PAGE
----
GST rollback: A step in the right direction

The Asian Age.

Opinion, Edit

There is a view being expressed that the government will loose about Rs 2 lakh crore because of the reversal of its earlier decision.

Finance Minister Arun Jaitley addresses the media after 23rd GST Council Meet in Guwahati, Assam. (Photo: PIB)

The GST Council must be commended for alleviating, to a significant extent, the enormous hardship that the poor and the small and medium industries suffered due to the hasty implementation of the Goods and Services Tax (GST). It has also helped the aam admi as the tax on items of daily use like healthcare products, detergents and even chocolates has been reduced. These are among the 228 items that were moved from the highest 28 per cent slab to 18 per cent whilst many of those in the 18 per cent bracket have been moved to five per cent and even zero tax. Whether this will bring the elusive aache din for the aam admi, only time will tell.

The Council’s push to the construction industry by reducing several items used by this industry into the 18 per cent bracket should bring some cheer to homebuyers that is, if the benefits are passed on. Interestingly, a section of the jewellery trade, which generates and helps in concealing large amounts of black money, has already found ways to circumvent the law, according to a sting operation undertaken by a news channel. This is a wakeup call for the government. There is a view being expressed that the government will loose about Rs 2 lakh crore because of the reversal of its earlier decision. But for this, it has only itself to blame. The government introduced GST in haste, making it one of the highest in the world. If the government is seriously contrite about the damage done, it should make the people/ person who took this hasty decision, answerable and deal with it accordingly. News trickling out suggests that this decision, taken in July 2017, was not unanimous.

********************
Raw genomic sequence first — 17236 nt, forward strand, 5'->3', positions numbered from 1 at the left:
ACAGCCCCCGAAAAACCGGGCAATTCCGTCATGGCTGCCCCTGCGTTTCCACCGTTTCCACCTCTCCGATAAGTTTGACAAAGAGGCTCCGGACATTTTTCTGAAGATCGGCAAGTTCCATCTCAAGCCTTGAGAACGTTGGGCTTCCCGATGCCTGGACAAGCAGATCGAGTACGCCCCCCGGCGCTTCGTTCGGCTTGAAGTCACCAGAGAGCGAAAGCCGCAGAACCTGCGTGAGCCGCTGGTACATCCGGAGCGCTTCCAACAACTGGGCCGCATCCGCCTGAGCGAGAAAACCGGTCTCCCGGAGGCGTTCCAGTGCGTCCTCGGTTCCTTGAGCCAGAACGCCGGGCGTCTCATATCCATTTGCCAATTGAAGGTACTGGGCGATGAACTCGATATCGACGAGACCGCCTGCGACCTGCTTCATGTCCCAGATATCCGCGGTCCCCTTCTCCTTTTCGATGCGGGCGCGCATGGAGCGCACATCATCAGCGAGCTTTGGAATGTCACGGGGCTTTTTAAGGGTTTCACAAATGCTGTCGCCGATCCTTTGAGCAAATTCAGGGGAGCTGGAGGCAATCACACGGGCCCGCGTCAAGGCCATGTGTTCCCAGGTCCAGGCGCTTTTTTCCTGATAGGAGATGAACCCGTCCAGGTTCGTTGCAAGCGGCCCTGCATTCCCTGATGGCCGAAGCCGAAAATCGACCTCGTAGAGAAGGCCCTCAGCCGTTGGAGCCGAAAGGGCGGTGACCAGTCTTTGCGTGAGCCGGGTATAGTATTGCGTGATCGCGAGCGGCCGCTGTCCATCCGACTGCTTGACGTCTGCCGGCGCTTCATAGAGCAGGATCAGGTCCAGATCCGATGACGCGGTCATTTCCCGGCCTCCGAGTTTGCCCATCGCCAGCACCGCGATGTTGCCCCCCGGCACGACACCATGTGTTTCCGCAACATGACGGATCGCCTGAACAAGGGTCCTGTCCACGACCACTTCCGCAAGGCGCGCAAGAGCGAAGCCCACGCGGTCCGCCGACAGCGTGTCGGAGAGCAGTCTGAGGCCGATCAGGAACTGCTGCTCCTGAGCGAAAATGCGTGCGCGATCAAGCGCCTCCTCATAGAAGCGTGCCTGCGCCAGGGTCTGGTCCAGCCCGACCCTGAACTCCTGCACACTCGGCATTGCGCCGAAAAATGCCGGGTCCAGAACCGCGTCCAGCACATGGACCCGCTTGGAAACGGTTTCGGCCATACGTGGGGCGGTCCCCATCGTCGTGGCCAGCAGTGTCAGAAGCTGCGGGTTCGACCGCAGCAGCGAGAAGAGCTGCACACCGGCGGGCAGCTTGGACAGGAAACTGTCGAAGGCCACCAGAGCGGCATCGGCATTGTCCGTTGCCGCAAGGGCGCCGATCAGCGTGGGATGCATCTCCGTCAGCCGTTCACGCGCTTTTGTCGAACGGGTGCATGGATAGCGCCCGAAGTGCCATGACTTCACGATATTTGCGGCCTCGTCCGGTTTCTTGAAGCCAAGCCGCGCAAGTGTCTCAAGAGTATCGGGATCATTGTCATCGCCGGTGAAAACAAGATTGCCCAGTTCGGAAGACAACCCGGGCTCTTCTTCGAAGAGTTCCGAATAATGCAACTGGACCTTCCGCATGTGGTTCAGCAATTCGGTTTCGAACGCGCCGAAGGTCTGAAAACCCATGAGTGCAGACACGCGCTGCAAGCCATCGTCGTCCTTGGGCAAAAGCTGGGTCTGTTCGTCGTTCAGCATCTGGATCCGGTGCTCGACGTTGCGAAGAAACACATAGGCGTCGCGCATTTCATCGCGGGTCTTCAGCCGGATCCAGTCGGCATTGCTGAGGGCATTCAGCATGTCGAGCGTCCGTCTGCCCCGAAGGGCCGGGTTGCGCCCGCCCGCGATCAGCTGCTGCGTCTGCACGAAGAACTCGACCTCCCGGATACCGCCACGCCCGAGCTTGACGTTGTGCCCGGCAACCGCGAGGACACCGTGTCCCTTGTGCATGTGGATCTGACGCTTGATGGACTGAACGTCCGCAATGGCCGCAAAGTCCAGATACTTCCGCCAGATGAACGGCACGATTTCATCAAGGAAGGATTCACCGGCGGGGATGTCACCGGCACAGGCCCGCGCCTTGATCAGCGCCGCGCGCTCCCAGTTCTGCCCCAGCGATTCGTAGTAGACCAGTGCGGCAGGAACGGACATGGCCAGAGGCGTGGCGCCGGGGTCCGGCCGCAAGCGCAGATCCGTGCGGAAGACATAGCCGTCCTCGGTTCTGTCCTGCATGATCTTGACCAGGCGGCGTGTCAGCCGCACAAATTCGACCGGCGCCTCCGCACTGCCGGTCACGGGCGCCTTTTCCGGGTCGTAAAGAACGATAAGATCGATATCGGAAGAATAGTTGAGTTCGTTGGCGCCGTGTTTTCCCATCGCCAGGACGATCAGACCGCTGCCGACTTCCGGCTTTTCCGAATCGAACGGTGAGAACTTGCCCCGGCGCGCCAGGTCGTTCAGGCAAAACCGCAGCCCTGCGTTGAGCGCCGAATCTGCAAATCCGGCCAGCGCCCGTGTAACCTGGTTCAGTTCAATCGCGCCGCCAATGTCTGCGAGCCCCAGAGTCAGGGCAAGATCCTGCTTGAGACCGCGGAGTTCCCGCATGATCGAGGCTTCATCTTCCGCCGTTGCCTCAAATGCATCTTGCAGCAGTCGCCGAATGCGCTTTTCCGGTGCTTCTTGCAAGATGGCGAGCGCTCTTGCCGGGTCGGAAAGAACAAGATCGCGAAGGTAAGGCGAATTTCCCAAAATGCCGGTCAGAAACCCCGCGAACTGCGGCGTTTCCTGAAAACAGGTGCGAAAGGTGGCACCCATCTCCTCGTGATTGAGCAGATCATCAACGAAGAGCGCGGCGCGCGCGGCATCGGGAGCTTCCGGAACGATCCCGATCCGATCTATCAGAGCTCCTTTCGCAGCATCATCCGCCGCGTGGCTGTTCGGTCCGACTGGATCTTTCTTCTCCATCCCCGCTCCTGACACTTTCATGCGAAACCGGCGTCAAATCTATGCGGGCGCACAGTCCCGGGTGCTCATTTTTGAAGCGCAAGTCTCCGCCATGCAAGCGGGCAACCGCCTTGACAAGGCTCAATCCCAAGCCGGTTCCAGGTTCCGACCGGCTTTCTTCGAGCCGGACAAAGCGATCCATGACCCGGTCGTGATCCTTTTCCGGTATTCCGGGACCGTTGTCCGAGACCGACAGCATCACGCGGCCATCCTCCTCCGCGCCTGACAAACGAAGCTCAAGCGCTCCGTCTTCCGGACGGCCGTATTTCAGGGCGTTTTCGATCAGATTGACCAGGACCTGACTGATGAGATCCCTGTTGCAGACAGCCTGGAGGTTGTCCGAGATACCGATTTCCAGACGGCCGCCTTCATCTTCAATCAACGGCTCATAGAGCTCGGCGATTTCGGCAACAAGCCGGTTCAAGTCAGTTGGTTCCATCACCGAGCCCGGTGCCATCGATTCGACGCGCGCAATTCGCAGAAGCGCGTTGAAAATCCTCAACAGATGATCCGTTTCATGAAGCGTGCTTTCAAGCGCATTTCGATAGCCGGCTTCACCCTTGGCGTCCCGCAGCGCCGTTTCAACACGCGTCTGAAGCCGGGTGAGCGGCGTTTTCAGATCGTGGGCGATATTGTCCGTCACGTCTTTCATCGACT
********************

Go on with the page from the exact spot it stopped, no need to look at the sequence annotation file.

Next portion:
West Bengal finance minister Amit Mitra has been proved right. Had the government listened to his views for postponing the July decision, there would have been no need for the GST Council to resort to the massive reversal of the earlier decision. Mr Mitra was echoing the views of state finance ministers across the country and of different parties. The GST Council was guided by the feedback from various organisations and this only underscores the fact that the government did not consult the peoples’ representatives before letting the Union finance minister Arun Jaitley’s view prevail. Prime Minister Narendra Modi’s vision of a federal structure was given the boot. It is hoped that the Prime Minister’s Office (PMO) will view this incident with all the seriousness that it deserves so that something like this is never repeated. Coming so close on the heels of the disastrous demonetisation, GST is responsible for pushing the already slowing economy further down The seriousness of the issue cannot be dismissed lightly as India lost its place as the fastest growing economy in the world in the last quarter (April-June). The nagging question remains: Who will undo the damage done, particularly to the small and medium businesses that are the backbone of the economy?

Going forward, the new deal offered by the Council is expected to broaden the tax base, make tax compliance easier and help the small and medium traders and entrepreneurs stand on their feet again. Whether there could have been a less painful way of achieving this is still open to debate.